Silva, Damo won Diversity Leadership Awards

Steven Damo

Gustavo Silva

Steven Damo and Gustavo Silva, US biochemistry and molecular biology fellows, are among 25 researchers selected to receive the first Science Diversity Leadership Awards, a new grant launched by the Chan Zuckerberg Initiative and the National Academies of Sciences, Engineering and Medicine.

Damo is Chair and Assistant Professor of Life and Physical Sciences at Fisk University. He was recognized for his project “Studies of the structure of metalloproteinases in group B Strep” which elucidated the biochemical properties of the bacterial zinc flux protein, which plays an important role in adverse pregnancy outcomes. Damo’s lab studies how metals alter protein function. Damo helps write and grade the ASBMB accreditation exam, and Fisk is the first black institution to receive ASBMB accreditation.

Silva is an assistant professor of biology at Duke University. He was honored for his project, “Unraveling the functional ubiquitinome in health and disease,” which studies how ubiquitin signals determine neuronal physiology and proteostasis. Silva’s lab is interested in how cells respond to common stressors in inflammation and disease. Silva is a member of the ASBMB’s High Access Committee.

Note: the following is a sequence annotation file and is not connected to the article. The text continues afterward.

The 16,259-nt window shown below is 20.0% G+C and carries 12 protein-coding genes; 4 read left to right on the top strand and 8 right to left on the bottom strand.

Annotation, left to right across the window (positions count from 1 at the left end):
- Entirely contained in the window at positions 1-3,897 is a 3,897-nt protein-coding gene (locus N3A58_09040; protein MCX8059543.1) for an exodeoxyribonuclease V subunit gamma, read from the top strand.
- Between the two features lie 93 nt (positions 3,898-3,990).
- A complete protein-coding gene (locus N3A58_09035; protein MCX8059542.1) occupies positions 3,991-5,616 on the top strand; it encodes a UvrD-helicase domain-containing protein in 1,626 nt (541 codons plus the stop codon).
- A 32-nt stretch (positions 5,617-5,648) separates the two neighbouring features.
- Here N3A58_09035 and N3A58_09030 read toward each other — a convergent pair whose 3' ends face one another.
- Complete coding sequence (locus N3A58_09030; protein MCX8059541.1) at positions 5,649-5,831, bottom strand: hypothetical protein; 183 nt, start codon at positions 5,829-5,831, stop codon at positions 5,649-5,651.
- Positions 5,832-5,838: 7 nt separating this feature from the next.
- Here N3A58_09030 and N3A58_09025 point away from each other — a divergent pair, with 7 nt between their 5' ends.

Both investigators prioritize diversity, equity, and inclusion and train the next generation of scientists at their institutions. They have a strong track record in research, mentoring, teaching and outreach.

The Chan Zuckerberg Initiative and NASEM are recognizing recipients of the Science Diversity Leadership Award for scientific and mentoring achievement. Each awardee will receive $1.15 million over five years to support research programs and service, consulting and teaching activities.

Sonenberg was named to the Hall of Fame

Nahum Sonnenberg was inducted into the Canadian Hall of Medicine for his discovery of the elF4E protein and his efforts to establish the field of translational control in medicine.

An image of Nahum Sonnenberg's laboratory

Nahum Sonenberg

Sonnenberg is a professor of biochemistry at McGill University. Sonenberg’s lab studies the molecular basis of protein synthesis regulation and its relevance to disease. In a recent discovery, the lab showed that inhibiting eIF4E phosphorylation reduces tumor growth and metastasis. Sonnenberg is working with the pharmaceutical industry to translate this discovery into treatment for patients. In addition, the laboratory investigates learning and memory and neural translational control mechanisms in neurological and neurodegenerative disorders.

Sonnenberg received his Ph.D. in biochemistry from the Weizmann Institute of Science in 1976, and then completed postdoctoral training at the Roche Institute of Molecular Biology in Nutley, NJ. The National Cancer Institute of Canada’s Robert L. In the year He was elected a Fellow of the Royal Society in 2006 and Member of the American Association for the Advancement of Science and the American Academy of Arts and Sciences. He has trained more than 160 graduate students and post-graduate researchers.

The six 2023 Canadian Hall of Medicine inductees will be honored at a ceremony in June at Dalhousie University in Nova Scotia.

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